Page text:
At the corporate level, the disruption to manufacturing worldwide caused by the Japan earthquake and tsunami on March 11 will force a rethink of how companies manage their production in the food chain, and especially in chip manufacturing.
What if a force-9 earthquake and tsunami hit Taiwan? The 60 percent combined share Taiwan Semiconductor Manufacturing Co. (TSMC) (NYSE: TSM) and United Microelectronics Corp. (UMC) (NYSE: UMC) have in the foundry business would affect every IC firm. It would be akin to Mitsubishi Gas Chemical's and Hitachi Chemical's joint 90 percent control of the specialty resin market.
GlobalFoundries Inc. and Samsung Electronics Co. Ltd. (Korea: SEC) are in no way capable of taking up the slack in the foundry market if a major disruption occurs at TSMC and UMC. Both companies are fully utilized, meaning they would need new factories, and a minimum of two years, until the start of new production (one year, in the case of Global Foundries, given its current expansion plans). The process differences, the minimum one-year delay to redesign the ICs and generate new mask sets, and other management/operational issues will further complicate the situation.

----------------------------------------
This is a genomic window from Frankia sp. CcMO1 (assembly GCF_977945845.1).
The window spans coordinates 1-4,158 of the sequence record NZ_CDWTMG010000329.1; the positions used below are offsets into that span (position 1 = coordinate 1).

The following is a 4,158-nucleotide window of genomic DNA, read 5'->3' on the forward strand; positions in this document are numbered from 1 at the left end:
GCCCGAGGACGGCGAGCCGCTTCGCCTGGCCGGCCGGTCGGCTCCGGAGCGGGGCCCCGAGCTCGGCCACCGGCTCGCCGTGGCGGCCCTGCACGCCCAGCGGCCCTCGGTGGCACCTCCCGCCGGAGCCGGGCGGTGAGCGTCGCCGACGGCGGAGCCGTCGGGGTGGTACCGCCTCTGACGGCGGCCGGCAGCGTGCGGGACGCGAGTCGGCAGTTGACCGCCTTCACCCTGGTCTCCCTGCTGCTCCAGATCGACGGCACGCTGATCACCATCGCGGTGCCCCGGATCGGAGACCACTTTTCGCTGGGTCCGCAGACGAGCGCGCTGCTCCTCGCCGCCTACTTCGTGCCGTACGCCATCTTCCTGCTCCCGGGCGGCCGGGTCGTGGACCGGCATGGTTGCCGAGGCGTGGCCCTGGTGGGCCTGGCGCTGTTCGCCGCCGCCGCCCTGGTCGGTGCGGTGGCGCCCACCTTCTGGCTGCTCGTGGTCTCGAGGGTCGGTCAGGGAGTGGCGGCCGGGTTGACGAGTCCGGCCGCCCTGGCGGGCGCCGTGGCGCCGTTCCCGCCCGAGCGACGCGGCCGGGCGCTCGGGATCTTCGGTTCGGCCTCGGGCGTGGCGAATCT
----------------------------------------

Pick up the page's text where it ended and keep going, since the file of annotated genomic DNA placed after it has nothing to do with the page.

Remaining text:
The Memory IC market is not as susceptible. Firstly, Korea has a lower overall earthquake risk, and secondly, the fallout risks are minimal. You can always get by with less DRAM or FLASH memory. Think back to the mid-1980s, when DRAM prices went vertical for three years in a row -- Microsoft just rewrote Windows to use less memory.
Of course, outsourcing can be beneficial, just as borrowing money can be, but it needs to be prudent and measured -- it's not the be-all and end-all it's made out to be. Too many firms have been seduced into believing outsourcing would make them more competitive, and they've bet their futures on it. Problems related to supply security do not go away with outsourcing; they actually get worse.
Unlike integrated device manufacturers, the top fabless companies (Broadcom, Qualcomm, and Xilinx), along with a few OEMs like Apple, understand the security risks associated with not having their own manufacturing facilities. These companies, too, may have underestimated the extent to which a fabless operation could be problematic.